1. Custom fields for all your data needs
Help Scout has a wonderful Custom Field feature that gives you the ability to store information such as reminder dates and conversation-level comments with the relevant conversation. You can reference these custom fields in workflows (automations) and export or import the data from these fields via an API, which means you can use the data with other tools.
2. Conversations over tickets
Another thing we liked about Help Scout is that it takes a refreshingly human approach to support. It’s a philosophy that has percolated throughout the platform, from the design to how features have been implemented. For example, inbound emails are not “tickets”, they’re “conversations”. And the entire program is designed to help you continue these conversations with your customers. A handy sidebar shows previous conversations with the customer and other relevant data. Intuitive controls let you assign conversations, and tag or follow them.
Overall, we found it to be so easy to use that we think new team members will be able to learn the software quickly, which offers the added bonus of reducing onboarding time.
3. Automated actions with workflows
Workflows are Help Scout's automation mechanism. You can use automatic workflows to perform actions on conversations (such as tagging a ticket, assigning a ticket to a team member, or triggering a notification to a manager) based on predefined criteria or you can use manual workflows to perform multiple common actions together.
Administrators will appreciate the step-by-step approach to setting up workflows, and when team members click on a workflow name, they’ll be able to see exactly what it does.
Workflows are the omni-tool for any automation in Help Scout, so once you have a firm grasp of how they work, you’ll be able to use them with custom fields, properties, and other criteria to automate many of your frequent processes.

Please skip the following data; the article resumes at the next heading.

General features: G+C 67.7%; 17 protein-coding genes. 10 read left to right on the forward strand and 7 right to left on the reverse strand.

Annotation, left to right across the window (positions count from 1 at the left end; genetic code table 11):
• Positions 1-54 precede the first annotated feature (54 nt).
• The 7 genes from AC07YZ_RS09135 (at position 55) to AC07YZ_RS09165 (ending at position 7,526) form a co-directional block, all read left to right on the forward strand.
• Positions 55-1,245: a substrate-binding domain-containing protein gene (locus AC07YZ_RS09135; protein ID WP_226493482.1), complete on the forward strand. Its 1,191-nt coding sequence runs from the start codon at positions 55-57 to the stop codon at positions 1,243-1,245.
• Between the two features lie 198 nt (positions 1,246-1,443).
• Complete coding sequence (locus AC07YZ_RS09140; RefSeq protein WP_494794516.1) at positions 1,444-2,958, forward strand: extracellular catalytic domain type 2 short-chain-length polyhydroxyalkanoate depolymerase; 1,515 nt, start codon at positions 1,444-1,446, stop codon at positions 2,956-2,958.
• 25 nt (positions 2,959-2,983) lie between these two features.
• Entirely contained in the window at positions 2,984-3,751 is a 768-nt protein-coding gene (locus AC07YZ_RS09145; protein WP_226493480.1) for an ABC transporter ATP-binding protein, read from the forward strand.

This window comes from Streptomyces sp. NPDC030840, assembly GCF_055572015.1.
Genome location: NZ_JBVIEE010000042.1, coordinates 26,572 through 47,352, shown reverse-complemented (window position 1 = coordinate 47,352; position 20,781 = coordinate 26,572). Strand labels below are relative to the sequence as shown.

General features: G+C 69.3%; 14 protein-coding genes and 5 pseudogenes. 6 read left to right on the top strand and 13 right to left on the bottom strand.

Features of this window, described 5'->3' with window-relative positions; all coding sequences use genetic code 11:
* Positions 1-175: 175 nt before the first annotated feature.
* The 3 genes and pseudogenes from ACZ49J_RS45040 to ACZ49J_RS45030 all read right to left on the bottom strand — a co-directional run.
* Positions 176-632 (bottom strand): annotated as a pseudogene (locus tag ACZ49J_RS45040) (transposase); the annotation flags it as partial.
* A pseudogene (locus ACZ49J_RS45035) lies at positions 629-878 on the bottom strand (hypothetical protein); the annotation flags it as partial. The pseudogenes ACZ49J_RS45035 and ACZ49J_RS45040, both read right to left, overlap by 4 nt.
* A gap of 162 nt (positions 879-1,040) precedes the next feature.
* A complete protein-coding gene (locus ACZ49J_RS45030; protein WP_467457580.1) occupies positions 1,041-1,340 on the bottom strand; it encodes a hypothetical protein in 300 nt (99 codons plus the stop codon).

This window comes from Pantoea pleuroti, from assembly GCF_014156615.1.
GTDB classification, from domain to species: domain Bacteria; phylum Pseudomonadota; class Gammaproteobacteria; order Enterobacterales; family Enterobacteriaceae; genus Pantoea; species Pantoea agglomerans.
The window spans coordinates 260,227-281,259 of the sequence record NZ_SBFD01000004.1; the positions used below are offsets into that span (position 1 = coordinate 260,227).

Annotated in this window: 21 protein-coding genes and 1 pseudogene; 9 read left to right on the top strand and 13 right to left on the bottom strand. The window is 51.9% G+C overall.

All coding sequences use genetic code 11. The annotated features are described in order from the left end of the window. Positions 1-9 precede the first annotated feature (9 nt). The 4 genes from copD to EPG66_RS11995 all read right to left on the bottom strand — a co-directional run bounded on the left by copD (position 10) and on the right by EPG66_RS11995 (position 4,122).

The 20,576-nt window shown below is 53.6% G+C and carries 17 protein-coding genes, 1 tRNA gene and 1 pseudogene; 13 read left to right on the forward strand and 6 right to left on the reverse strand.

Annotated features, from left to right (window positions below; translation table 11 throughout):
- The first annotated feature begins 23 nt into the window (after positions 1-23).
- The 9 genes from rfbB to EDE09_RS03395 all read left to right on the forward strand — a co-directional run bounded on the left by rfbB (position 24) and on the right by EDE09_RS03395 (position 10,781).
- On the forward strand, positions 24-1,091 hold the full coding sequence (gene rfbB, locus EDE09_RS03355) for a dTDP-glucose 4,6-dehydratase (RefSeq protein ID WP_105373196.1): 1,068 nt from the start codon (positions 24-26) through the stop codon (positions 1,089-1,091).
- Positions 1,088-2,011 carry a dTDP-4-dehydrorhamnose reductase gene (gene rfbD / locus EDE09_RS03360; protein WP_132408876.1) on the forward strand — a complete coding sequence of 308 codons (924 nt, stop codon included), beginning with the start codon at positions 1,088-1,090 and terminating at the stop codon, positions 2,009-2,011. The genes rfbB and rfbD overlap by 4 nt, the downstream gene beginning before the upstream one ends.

We found them especially useful for:
- Automatically tagging and routing tickets based on certain keywords.
- Bumping tickets based on reminder dates or if the customer has been waiting a while.
- Organizing conversations in folders.
- Highlighting conversations with satisfaction ratings.
Note, though, that automatic workflows only run once per conversation. Stay posted for our next post on the challenges we experienced with Help Scout, when we touch on this.
For more ideas and examples of how to use workflows, read this article on the Help Scout website.
4. Teams and shared inboxes
Help Scout recommends team members share an Inbox. That’s not to say that you can’t assign conversations to individuals, but to keep the queue flowing, a shared inbox is encouraged.
In a similar fashion, Help Scout offers a Teams feature so you can assign a conversation to a team instead of an individual. For example, instead of assigning a conversation to Angela in accounting, you can assign it to the accounting team. That way, anyone in the team can access the conversation from the team's folder. This is critical when the volume is high, if an agent is on leave, or if an agent is already responding to another conversation (agents can be in more than one team), and the queue must keep “flowing”.
Working through a common queue ensures no conversation goes unattended and any SLA breaches are highlighted. This feature also pairs well with workflows and makes handling skill-based queues a lot smoother.
If you’re looking for a customer support platform that’s easy to use, even for new team members, Help Scout might be the tool for you. We really liked the human-centered design and that it encouraged a collaborative team approach to customer support.